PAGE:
A year and a half ago, the pranksters at Hip-Hype Inc. floated a Web page called the Canadian Internet Licensing Board (CILB) -- ostensibly the place to go to get your Web site licensed.
Suspiciously, however, it noted the deadline for applications was March 31, 1999. Yup, the day before April Fool's Day. Gotcha.
The site (www.cilb.com) is still there and looks oh-so-official. So much so that it had 11,000 hits within 24 hours of launch, along with 75 applications. Since then it has averaged 1,400 hits and 150 licence applications a month from 10 countries where more than 250 sites now post an "official" CILB licence, proving that a good joke cross all language and cultural barriers.
Flash froward to the dog days of summer and the Aug. 1 Canadian Radio-televison and Telecommunications Commission (www.crtc.gc.ca) edict proclaiming its interest in regulating cyberspace.
Just what roles should the CRTC -- the same people who brought you Canada's cable monopolies -- play in the regulation of the Internet?
Would the women, children, minorities, and indigenous peoples of Canada be better served if the Net were regulated?
Why yes, regulation. That's the ticket. But wait. Doesn't this sound like the CILB? Is it a joke? Surely?
Nope, while it sounds like life imitating art, these guys are serious. In retrospect, the CILB wasn't far off the money.
"We think there's a role for Harold Oser yet", says Carol Feeney, of Hip Hype (www.hiphype.com), laughing. She and Bill Sweetman created the CILB spoof to draw attention to their Internet publicity and marketing company.
(That's Oser as in H.Oser, director of the CLIB, by the way, whose authority is drawn from the Canadian Information Highway Act.)
All kidding aside, the scary thing is that no one in the Internet industry was ever consulted about the concept. The CRTC simply went off on its own tangent and while it's asking for public input, Feeney says the industry has yet to be asked for their spin.
"I mean, what are they going to do?" asks Feeney. "Build some kind of wall around Canada to protect Canadian content? At a time when we're promoting Canadian business over the Net, they want to do something like this?"
But it sounds so logical to a bureaucrat, probably even more so to politicians like Sheila Copps and John Manley, who both have their fingers stuck firmly into this sticky little pie.
Of course, the Net should be regulated. It contains content, doesn't it? It's accessed through telephone and cable wires, which both fall under CRTC control.
There are standards to be upheld, language rights to be enforced, people like Howard Stern to be admonished.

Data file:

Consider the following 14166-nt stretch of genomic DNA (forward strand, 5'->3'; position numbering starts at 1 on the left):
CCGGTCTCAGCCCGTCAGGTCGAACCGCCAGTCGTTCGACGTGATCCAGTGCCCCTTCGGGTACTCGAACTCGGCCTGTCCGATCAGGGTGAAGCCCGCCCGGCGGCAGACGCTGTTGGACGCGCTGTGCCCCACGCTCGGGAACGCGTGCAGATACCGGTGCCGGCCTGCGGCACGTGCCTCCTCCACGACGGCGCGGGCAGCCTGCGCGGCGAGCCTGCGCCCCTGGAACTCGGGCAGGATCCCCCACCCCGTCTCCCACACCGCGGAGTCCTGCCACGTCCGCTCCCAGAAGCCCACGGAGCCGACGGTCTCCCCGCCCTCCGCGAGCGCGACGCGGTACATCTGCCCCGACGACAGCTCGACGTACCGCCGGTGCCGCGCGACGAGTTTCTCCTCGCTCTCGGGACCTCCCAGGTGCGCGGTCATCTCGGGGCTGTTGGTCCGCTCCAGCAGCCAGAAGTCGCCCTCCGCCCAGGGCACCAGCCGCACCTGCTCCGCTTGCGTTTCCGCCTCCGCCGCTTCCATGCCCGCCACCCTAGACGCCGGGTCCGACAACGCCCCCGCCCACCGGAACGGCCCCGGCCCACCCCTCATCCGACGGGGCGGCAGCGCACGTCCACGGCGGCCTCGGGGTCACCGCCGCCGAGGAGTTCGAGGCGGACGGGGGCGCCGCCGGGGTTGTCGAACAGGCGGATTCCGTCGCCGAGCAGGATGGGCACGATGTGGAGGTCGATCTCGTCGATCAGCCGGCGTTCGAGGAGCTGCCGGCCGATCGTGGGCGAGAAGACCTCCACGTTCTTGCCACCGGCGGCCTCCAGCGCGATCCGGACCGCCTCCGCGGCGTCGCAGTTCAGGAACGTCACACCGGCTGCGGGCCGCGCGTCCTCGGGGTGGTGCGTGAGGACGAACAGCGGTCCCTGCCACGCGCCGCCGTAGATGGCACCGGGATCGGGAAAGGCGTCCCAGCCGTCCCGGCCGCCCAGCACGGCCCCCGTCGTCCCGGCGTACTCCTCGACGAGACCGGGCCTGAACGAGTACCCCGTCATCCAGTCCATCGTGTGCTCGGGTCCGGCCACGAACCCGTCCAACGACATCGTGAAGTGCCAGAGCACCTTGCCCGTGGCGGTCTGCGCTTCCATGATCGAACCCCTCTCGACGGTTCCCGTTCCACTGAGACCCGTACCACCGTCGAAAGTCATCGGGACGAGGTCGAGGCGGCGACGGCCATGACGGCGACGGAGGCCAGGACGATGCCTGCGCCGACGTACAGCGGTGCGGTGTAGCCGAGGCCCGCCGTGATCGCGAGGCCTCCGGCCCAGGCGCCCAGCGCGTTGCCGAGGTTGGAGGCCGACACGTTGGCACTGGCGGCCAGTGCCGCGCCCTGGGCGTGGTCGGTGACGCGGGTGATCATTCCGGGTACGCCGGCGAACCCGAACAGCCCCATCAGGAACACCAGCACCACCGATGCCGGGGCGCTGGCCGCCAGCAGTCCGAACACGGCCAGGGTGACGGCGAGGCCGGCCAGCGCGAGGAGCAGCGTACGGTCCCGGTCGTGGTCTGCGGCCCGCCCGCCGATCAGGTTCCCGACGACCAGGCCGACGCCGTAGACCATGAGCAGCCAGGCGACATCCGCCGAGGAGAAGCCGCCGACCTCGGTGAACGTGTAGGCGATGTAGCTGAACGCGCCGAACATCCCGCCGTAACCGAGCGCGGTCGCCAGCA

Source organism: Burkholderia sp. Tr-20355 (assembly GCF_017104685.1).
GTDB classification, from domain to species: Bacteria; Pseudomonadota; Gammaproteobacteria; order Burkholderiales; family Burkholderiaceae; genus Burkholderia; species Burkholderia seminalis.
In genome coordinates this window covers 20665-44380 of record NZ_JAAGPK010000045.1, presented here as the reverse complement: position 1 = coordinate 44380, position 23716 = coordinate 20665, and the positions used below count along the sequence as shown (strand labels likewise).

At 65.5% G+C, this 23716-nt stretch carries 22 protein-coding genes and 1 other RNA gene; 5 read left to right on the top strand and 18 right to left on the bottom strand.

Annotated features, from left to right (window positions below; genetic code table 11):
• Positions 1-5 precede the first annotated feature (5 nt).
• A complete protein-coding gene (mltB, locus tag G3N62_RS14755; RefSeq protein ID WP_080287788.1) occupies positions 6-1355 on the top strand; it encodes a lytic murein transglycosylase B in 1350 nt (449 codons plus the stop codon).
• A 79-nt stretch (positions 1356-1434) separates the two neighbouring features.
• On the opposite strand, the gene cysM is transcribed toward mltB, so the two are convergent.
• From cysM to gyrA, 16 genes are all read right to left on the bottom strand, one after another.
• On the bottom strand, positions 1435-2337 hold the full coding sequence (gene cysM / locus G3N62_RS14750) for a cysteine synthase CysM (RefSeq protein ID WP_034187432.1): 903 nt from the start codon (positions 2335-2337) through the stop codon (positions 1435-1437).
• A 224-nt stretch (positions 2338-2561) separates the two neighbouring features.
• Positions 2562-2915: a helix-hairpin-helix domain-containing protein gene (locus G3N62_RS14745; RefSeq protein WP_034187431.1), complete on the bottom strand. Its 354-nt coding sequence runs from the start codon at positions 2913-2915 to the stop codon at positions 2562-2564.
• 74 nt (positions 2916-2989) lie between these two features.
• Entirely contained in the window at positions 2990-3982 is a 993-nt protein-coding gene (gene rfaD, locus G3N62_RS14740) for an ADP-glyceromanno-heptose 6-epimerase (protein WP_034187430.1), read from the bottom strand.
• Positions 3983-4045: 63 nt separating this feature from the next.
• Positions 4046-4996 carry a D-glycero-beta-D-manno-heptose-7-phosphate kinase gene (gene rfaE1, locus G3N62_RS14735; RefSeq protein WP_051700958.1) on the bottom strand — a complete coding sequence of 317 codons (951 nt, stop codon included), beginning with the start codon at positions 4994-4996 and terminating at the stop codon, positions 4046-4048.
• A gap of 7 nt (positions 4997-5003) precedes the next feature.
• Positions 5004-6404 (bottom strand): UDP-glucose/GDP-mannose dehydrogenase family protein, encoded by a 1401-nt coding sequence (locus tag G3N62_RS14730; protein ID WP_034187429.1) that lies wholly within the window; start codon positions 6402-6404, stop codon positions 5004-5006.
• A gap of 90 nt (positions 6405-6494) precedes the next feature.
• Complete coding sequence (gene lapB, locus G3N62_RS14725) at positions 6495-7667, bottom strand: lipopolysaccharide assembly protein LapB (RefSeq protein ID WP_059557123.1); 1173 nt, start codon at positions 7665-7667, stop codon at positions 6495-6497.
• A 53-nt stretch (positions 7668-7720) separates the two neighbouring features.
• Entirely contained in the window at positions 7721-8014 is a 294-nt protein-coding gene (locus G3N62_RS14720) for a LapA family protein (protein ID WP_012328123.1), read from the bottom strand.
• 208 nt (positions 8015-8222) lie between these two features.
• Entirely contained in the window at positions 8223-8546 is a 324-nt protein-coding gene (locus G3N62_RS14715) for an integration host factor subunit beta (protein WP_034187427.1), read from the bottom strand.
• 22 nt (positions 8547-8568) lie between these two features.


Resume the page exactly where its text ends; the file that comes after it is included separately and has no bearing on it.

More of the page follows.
Hearings are being convened Nov. 23 in Hull, while submissions from the public are being accepted between Oct. 1 and 21.
It would be laughable if it were not so damned Canadian.
The idea is that the CRTC can set standards simply by getting legislation passed to require Internet service providers (ISP) to be licensed by it.
Should they fail to properly police e-mail or restrict access to naughty Web sites -- and we're talking politically incorrect here, not just pornography -- their licences get yanked. Better still, the CRTC could control the number of ISP licences and thus create another corporate communications cartel.
Is it just me, or is this whole thing more than offensive? It's downright frightening.
There's already a discussion site (www.newmedia-forum.net/home/home.html) launching Sept 22. and I encourage -- no, beg -- every Netizen to have their say.
Remember, the CRTC is the same bloated government lap dog so tuned into the reality of the street that it denied a licence for a dance radio station and gave it to the CBC.
Which leads to the realization that this is exactly why the CRTC is moving on the Net.
Technology is making the CRTC -- and most government control of communications -- increasingly irrelevant.
Digital signals know no borders and in the dawning age of low-orbiting satellites, controls over just who supplies what programming to your home or who provides your telephone service are incidental. Communications has become a commodity where the formula of price in relationship to content rules.
Like King Canute, the CRTC is planning to test the extent of its powers by ordering the tide to recede.
As Jim Carroll often remarks when talking about the effect of government regulation on the Net: "You might as well order the Canadian winter to stop".
Faced with its own looming impotency head on, this tacky, fiscally irresponsible power grab is a last-ditch and desperate quest for some legislative Viagra to perk up the agency's wasting muscle.
Frankly, I preferred the concept when it was really just an April Fool's joke.